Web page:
UMNO Youth commended for first time in history,  taking  a  more sensitive and  sensible stand than MCA Ministers and leaders in delinking low Chinese ratio in police from patriotism

Media Conference Statement (2)
by Lim Kit Siang

(PenangSaturday): UMNO Youth is to be commended for first time in history, taking a more sensitive and sensible stand than MCA Ministers and leaders in delinking the low Chinese ratio in the police force from  patriotism. 

In the past few days, I had specifically criticised MCA Ministers and leaders, headed by MCA President and Housing and Local Government Minister, Datuk Seri Ong Ka Ting for equating police service with “patriotism”, as such a line was tantamount to pleading guilty on behalf of the Chinese as lacking in patriotism because of their low ratio in the police force. 

I had even challenged  all MCA Ministers, Deputy Ministers, Parliamentary Secretaries, State Executive Councillors, MPs and State Assembly members, as well as MCA leaders at all national levels, to  declare how many of their children had served in the police force – and whether absence of such enrolment in the police force  is to be equated with unpatriotic attitudes and actions on the part of the MCA leadership?

I welcome the statement by the UMNO youth public  complaints bureau chief Datuk Subahan Kamal that youths from all races were reluctant to join the police because of low pay and lack of benefits. 

He said the public should not accuse only the Chinese of being unpatriotic and mercenary because Malays also felt the same way about choosing the police force as a career. 

He said: “Nowadays, young Malays prefer to work in factories because the pay is higher and if they do overtime, the pay can reach up to RM1,600 a month. Logically,  anyone would pick a job with higher returns. The police do not offer such returns.” (New Straits Times) 

The UMNO Youth statement has confirmed what I had been saying in the past few days, that the low police wages have turned off not on the Chinese but also the Malays from the police service, and why  the two previous recruitment exercises earlier this year for  4,000 police posts could not find  enough Malays of the right caliber to fill 700 to 800 positions.


The NST front-page story today reported the dismal failure of the first three days of the month-long police recruitment exercise to attract more Chinese youths to join the police force, despite the MCA support. 


Out of the 539 candidates shortlisted to undergo training following the conclusion of the three-day police recruitment exercise in Kuala Lumpur, Negri Sembilan and Sabah, 10 were Chinese  or a miserable 1.85% - even lower than the current 2.57% of Chinese participation in the 86,159-strong police force or 2,221 Chinese police personnel, as recently revealed by the Deputy Home Minister, Datuk Chor Chee Heung.


With such a low percentage of Chinese youths in the police recruitment exercise, how could the government’s target of achieving 10 per cent of Chinese in the police force in two years ever be achieved?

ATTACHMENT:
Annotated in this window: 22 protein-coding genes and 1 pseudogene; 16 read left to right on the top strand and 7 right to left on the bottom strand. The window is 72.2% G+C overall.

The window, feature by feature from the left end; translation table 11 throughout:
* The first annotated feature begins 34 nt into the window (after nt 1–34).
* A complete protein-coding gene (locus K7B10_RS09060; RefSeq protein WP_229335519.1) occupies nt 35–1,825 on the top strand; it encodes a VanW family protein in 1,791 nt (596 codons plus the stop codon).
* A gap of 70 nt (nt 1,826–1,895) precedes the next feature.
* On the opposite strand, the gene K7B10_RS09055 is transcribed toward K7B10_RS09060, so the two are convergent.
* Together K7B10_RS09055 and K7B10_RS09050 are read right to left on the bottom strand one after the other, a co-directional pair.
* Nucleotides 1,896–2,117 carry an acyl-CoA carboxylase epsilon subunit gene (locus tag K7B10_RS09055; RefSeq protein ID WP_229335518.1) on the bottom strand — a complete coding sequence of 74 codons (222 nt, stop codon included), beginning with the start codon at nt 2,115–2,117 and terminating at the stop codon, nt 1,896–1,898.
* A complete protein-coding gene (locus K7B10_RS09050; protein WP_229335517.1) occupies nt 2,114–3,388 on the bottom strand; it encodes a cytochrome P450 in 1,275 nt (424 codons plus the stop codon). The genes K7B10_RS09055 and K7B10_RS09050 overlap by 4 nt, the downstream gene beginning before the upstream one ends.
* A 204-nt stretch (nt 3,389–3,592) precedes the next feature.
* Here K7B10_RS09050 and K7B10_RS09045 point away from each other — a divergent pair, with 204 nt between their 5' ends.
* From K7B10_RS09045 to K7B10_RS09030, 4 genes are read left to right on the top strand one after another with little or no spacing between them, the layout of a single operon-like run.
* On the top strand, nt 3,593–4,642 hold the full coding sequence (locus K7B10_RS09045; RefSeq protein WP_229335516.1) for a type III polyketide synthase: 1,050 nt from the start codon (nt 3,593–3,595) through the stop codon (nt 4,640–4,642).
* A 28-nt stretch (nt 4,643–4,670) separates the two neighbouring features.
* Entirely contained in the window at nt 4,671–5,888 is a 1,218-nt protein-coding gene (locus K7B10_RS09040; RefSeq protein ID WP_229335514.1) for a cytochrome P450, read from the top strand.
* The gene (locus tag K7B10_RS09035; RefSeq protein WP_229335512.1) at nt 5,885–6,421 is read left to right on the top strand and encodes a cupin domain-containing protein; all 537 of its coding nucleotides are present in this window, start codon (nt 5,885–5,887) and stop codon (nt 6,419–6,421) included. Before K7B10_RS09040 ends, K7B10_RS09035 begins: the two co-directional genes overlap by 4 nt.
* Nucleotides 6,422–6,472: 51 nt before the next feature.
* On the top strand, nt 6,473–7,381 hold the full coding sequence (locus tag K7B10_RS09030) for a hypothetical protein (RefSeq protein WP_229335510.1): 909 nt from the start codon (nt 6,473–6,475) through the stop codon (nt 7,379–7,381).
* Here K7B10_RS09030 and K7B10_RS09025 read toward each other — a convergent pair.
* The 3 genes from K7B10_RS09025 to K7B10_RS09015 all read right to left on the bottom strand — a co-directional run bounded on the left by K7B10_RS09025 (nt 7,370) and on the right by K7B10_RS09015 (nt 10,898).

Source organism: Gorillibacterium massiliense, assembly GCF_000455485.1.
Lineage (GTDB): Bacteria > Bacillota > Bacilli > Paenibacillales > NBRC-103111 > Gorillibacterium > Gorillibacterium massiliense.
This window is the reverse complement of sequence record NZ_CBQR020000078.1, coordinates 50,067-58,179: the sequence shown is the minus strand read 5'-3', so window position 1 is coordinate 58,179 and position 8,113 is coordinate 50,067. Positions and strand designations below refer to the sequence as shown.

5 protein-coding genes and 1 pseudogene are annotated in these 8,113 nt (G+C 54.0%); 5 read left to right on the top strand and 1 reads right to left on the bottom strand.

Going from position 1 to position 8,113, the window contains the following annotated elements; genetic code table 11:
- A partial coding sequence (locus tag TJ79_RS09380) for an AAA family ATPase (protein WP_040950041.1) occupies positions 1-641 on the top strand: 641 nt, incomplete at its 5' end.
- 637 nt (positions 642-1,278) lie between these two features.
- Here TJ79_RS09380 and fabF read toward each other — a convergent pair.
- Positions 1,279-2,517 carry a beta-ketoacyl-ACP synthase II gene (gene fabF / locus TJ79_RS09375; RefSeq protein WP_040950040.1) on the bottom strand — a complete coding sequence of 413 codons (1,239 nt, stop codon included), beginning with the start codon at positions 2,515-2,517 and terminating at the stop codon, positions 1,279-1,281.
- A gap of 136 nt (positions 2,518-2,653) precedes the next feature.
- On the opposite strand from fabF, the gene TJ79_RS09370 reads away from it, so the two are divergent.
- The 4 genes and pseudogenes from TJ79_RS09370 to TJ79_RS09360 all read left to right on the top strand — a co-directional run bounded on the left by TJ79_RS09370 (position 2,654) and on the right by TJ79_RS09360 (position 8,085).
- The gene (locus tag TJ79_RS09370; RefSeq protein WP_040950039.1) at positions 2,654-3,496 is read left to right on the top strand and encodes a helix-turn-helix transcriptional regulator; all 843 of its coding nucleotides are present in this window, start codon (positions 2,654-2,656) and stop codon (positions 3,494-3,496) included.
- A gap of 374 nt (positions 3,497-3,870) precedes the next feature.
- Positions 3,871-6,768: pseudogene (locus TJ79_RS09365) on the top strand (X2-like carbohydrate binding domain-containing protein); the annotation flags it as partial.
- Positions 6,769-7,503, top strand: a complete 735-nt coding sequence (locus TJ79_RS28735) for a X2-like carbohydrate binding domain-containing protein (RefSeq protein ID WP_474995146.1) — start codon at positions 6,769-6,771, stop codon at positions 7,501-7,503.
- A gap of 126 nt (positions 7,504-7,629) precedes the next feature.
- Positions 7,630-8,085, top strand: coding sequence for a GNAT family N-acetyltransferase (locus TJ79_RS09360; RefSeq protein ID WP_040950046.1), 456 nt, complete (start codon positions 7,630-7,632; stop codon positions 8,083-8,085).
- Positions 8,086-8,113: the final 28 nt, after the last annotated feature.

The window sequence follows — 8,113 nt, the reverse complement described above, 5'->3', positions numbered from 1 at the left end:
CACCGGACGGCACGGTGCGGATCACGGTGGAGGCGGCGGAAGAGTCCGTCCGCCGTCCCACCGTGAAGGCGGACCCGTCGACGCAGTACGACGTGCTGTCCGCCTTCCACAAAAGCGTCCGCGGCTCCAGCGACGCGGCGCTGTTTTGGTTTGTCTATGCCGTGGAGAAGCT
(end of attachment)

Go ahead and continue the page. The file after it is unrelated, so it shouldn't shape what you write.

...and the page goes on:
Hypothetically, if the 86,159-strong police force is to be expanded to 100,000 personnel, and the target of 10 per cent Chinese in the police force is to be attained, then the Chinese percentage for the new police recruits would have to be as high as 56% of all new police intake to rectify the long-standing shortfall.  Is this possible, and what is the strategy to achieve the  quantum jump from 1.8 % to 56% Chinese of all new police recruits, where we are talking about an increase not of  100 per cent but over 3,000 per cent!


The restructuring of the police force to ensure a better racial balance reflecting Malaysia’s multi-racial and multi-religious population  must be elevated to a top national priority objective, and for this reason, DAP calls on the Prime Minister, Datuk Seri Dr. Mahathir Mohamad when presenting the 2004 Budget as Finance Minister  in Parliament on Sept. 12 to announce a four-prong strategy to resolve this problem, viz:


  • Provide competitive salaries and a living wage for lower police ranks by  raising the police starting pay from the lowly RM684 to a living wage of over RM1,000, so that the take-home pay of police constables would be in excess of RM1,500.

  • a new police salary scheme which is 20 per cent higher than other civil servants as in the case of some countries like Japan, Singapore and Britain because the job involved greater stress and higher risks.  

  • Guarantee of meritocracy in police appointments and promotions, and ending all forms of discrimination and  unfair service conditions, such as promotions not based on performance and ability.
  • Recognition of the Unified Examination Certificate of Chinese Independent Secondary Schools as minimum  academic qualification requirement to attract more Chinese youths into the police force.


* Lim Kit Siang, DAP National Chairman